Four legs, one tongue, a bunch of teeth, and a wagging tail. A dog! When you think of a dog, you might think of many different shapes and sizes. There are giant breeds (like the Bernedoodle) and miniatures (like the Teacup Goldendoodle) and everything in between!
Despite this vast variation in appearance from a Saint Bernard to a Chihuahua, there are distinct anatomical similarities between all dogs.
One question that tricks (pretty much everyone) is how many knees to dogs have. Do dogs even really have knees? Do dogs have elbows? Is it two, four, or none?
If you need to know if it is “yes knees” or “no” (ha terrible joke) – we have you covered!
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Do dogs have knees or elbows?
Like all four-legged mammals, dogs have knees. In fact, they have knees AND elbows. From giraffe through to dogs or cats, all four-legged mammals have two knees and two elbows.
The two front legs have elbows, and the two hind-legs (back legs) have knees.
All dog breeds have knees and elbows, from the largest through to miniature and toy breeds.
Dogs even have kneecaps on each knee, similar to humans! In fact, the knee, in general, is alike in construction and mechanic to a human knee. Knees are only knees if they do have the cap present (the kneecap is known as the patella).
How many knees do dogs have?
Dogs have two knees – both in the back legs. The front legs are considered to have elbows.
An interesting fact is that all four limbs are considered to be legs because they contacted the ground during movement. For humans, our arms don’t generally touch the ground when we walk or run.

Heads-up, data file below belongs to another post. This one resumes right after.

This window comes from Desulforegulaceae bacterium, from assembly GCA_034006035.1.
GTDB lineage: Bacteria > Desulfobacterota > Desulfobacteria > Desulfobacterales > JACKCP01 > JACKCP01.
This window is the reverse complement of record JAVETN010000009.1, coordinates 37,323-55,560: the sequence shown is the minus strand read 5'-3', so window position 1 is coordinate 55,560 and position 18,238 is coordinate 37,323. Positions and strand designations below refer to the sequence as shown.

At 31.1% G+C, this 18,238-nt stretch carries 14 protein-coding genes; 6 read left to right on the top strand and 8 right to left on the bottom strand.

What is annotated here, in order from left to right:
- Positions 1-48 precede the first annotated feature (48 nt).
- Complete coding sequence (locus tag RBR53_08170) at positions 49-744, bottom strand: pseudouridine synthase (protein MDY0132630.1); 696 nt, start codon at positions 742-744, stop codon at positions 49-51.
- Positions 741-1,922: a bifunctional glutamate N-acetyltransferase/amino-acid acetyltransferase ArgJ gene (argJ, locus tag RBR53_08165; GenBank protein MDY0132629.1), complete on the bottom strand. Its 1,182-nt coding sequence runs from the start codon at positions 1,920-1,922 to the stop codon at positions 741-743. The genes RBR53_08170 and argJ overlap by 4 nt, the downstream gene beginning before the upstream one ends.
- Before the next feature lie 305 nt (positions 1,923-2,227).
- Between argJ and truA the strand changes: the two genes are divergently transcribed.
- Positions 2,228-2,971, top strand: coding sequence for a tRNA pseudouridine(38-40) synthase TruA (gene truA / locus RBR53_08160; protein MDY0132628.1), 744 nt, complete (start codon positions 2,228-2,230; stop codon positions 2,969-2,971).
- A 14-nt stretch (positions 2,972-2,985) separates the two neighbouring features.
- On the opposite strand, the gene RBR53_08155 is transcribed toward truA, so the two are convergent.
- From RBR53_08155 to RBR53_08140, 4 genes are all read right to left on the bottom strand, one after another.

If they did, our arms would also be called legs. So a human crawling actually has four legs!
Dogs are lucky that their front limbs are considered legs. Despite having way less muscle than the back legs, the front legs support around 2/3rds of the dog’s body weight. The more muscular jumping back legs get a manageable load of around 1/3rd of the dog’s weight.
The back legs are muscular, though, and have a driving force that can allow jumping and rapid movements.
A Vet Answers: Why Dog Knees Are So Important
I wanted to know more about dog knees, so I reached out to a Veterinarian. Dr. Jordan Turner is a practicing veterinarian working with dogs and cats.
“Dogs do have knees, and they’re very similar to human knees. It can be hard to see where a dog’s knees are because the anatomy of their legs is different from a human’s. The main difference is that dogs stand on their tiptoes, and their heelbones are above the floor.”
“To find a dog’s knee, look at their leg from the bottom up. The first main joint is the ankle, with the heel bone pointing backward and upwards. Keep going, and you’ll find the knee, which just like ours points forwards.”
What can go wrong with a dog knee?
“Knees are commonplace to find joint problems. The three most common knee problems dogs get are: dislocating kneecaps, cruciate ligament rupture, and osteoarthritis. It’s sensible to limit how much exercise young puppies do to protect their joints, especially their knees.”
“A good rule of thumb for how long to walk a puppy is to take their age in months and multiply this by 5. This means that a 4-month-old puppy should walk for 20 minutes a day, a 5-month-old dog for 25 minutes per day, etc.”
What Does a Dog Knee Injury Look Like?
Dr. Jordan Turner elaborated on the physical appearance of a dog that has a knee injury.
“Keep an eye out for dogs hopping as they run, or holding one leg up as they run. If they don’t seem sore when they do this, they might have dislocating kneecaps (patellar luxation). This is a condition that is worth getting checked by your veterinarian because some dogs need corrective surgery. Cruciate ligament damage is a common cause of joint pain in dogs.”
Why is ligament damage such a big deal for dogs?